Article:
Amazing RPGS Where Combat Is Completely Optional

If we take the modern wave of ‘Cozy Games‘ out of the equation, it is quite hard to think of games where fighting, shooting, and killing aren’t paramount to an enjoyable and addictive gameplay loop.

I personally grew up in an area where FPS shooters were inescapable, meaning that if you weren’t firing bullets, you weren’t doing it right. Thankfully, games these days have a few more tricks up their sleeve, and that extends to the RPG genre.

The crutch of turn-based combat with the typical ‘Attack, Magic, Item’ menu seemed like a necessity in the world of RPGs, but over the years, clever developers have found innovative ways to get around using these traditional methods, and some have even taken combat out of the equation altogether.

It seems unthinkable, but believe it or not, this decision has led to some really standout Role-playing gems.

So, in a bid to showcase that violence isn’t always the answer, we are going to showcase some amazing RPG classics that don’t have a combat system at all. Without further delay, here is RPG Informer’s list of Ten Amazing RPGS Where Combat is Completely Optional

Selection Criteria

To ensure that this list is absent of punches, kicks, gunfire, and general bloodshed, we will be laying down some ground rules. Here are the criteria that we used to help create this list:

  • Fighting can be present within the games listed, provided the player can largely avoid it
  • We will also consider games where there is combat, but you can handle it as a pacifist
  • All games listed must be RPGs or at least have plenty of RPG Elements
  • All Games listed must have an aggregate Metacritic score of 65% or over
  • One entry per franchise

Okay, get those guns holstered; it’s time to settle our differences with words.

#1 – Disco Elysium

Developer: Za/Um

Metacritic Score: 93%

A lot of the games that pop up on this list have combat systems included for more trigger-happy gamers out there, but we begin with a monumental CRPG classic where there is absolutely no combat present at all.

Disco Elysium is a title where you play as Harry Dubois, a down-on-his-luck cop with amnesia who will need to overcome many obstacles, mainly caused by his dangerous mix of hubris and incompetence, to solve a murder case in the region of Revachol. 

You would think that this would lead to a game where shooting and asking questions later is a valid option, but Disco Elysium is a game that is deeply entrenched in DND mechanics, having players use dice rolls, skill checks, and decision-making to progress the story.

Sure, you might punch a drugged-up child, or the man mountain that is measurehead, but when all is said and done, you’ll only land a killer blow if you pass the necessary check. So it doesn’t matter if you’re the toughest brute in the room; you’ll need lady luck on your side too.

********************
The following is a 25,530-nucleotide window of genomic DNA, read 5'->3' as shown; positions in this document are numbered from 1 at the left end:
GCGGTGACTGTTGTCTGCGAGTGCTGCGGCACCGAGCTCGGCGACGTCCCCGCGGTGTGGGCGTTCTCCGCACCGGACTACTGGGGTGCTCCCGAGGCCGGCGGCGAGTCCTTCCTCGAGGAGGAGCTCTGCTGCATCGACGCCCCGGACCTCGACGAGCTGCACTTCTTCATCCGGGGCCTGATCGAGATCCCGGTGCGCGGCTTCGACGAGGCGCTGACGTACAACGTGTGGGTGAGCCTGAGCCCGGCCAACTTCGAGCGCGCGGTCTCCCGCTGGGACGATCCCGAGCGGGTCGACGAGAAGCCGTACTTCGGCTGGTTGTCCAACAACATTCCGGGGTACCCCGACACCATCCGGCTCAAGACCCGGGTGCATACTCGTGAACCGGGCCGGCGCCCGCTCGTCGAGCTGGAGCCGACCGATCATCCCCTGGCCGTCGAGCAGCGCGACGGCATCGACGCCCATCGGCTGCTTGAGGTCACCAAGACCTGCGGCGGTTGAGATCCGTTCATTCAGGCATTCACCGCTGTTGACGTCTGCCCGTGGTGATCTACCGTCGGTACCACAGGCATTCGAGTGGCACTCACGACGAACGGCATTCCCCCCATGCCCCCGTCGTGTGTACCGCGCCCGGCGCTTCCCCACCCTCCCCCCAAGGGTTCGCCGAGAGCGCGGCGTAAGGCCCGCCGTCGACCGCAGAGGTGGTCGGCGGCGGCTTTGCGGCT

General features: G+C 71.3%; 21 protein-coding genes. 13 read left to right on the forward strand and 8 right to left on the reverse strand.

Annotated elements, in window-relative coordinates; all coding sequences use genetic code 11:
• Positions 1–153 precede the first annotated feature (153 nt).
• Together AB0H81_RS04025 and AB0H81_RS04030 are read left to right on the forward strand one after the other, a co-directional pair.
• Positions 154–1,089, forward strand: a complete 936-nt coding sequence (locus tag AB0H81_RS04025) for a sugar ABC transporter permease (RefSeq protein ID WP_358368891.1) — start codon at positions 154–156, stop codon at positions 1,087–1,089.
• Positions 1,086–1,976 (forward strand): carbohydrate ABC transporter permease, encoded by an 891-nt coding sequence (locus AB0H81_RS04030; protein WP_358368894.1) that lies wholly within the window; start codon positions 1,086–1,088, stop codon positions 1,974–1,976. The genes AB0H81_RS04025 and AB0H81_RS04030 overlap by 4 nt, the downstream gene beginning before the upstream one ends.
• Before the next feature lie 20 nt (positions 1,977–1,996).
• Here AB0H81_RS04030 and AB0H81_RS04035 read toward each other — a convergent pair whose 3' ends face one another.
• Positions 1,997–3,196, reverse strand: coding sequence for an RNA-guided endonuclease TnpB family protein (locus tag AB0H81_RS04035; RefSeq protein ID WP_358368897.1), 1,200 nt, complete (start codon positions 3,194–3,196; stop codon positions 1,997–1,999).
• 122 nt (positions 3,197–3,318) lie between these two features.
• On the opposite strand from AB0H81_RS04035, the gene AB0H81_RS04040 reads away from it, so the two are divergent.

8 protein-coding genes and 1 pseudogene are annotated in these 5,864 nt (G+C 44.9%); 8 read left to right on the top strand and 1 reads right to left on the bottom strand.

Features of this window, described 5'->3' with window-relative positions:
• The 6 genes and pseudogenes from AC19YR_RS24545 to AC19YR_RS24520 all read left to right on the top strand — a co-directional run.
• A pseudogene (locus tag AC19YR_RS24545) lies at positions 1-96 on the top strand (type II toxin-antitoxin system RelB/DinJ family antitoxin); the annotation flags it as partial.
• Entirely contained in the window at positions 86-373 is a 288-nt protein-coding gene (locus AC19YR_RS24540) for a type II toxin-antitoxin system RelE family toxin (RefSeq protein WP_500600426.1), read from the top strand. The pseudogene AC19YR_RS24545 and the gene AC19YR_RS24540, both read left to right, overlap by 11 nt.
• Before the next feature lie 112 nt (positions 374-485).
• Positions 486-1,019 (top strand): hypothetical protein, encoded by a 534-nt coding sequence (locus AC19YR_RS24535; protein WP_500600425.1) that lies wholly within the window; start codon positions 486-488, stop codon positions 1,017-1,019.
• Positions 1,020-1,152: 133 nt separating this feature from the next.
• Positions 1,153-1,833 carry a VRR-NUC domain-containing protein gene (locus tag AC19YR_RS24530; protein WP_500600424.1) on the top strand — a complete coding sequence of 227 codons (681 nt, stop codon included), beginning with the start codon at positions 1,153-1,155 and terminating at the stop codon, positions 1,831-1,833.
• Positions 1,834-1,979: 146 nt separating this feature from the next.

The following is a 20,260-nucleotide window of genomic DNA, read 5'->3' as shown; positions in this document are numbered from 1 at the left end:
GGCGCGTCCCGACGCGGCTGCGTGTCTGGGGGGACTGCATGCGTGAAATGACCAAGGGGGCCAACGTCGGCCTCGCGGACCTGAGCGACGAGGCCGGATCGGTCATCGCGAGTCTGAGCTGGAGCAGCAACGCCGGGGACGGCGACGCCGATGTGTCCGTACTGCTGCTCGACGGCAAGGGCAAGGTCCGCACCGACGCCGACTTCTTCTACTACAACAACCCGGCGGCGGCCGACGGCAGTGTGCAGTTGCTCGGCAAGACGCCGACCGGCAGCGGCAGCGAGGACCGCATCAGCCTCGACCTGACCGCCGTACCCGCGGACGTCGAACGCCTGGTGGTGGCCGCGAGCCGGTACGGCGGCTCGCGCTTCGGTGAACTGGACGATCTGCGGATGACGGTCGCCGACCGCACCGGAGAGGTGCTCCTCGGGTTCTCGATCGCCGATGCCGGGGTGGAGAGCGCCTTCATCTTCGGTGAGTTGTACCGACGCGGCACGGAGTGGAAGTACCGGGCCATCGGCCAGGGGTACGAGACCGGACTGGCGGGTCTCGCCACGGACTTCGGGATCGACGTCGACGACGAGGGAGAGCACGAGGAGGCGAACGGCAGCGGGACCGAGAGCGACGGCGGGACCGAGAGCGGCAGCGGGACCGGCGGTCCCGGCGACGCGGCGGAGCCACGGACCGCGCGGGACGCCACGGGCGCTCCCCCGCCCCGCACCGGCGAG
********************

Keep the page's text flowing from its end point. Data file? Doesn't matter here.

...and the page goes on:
The absence of combat allows Disco Elysium’s incredible writing to take center stage, and results in an experience that is straight out of the RPG top drawer. So if you fancy yourself a maverick detective, this is the game for you. 

#2 – Dishonored

Developer: Arkane Studios

Metacritic Score: 88%

You know how most Stealth games tend to go. You begin with the best of intentions and aim to get through each mission without arousing any suspicion whatsoever. But before long, you stand atop a mountain of corpses with the searchlights fixed on your position, and you begin to wonder where it all went wrong.

Well, Dishonored is a game that facilitates this ruthless and aggressive approach, but equally, gives you all the tools necessary to ghost through the entire game without harming anyone. 

Dishonored is a wonderfully designed stealth game with plenty of RPG elements, allowing players to explore the world of Dunwall, experiment with multiple paths of progression, and also gives Corvo the Outsider’s Mark, allowing him to use superhuman powers to remain one with the shadows. 

Thanks to a cavalcade of abilities, non-lethal weapons, and methods of traversal, the game acts as a sleuth sandbox where pacifism is encouraged. Don’t get us wrong, it’s not easy by any means, but if you consider yourself the sneaky sort, then Dishonored is a wonderful stealth RPG to check out. 

#3 – Fallout New Vegas

Developer: Obsidian Entertainment 

Metacritic Score: 84%

You may have noticed that Bethesda Fallout titles can be a little predictable in terms of quest design, usually offering a good or bad ending, and sometimes you don’t even get that.

This is probably why so many Fallout fans adore Fallout New Vegas, as this game allows you to role-play as a smooth-talking savant with the ability to complete any quest, talk down any rival, or turn combat to comradery with their command of the spoken word.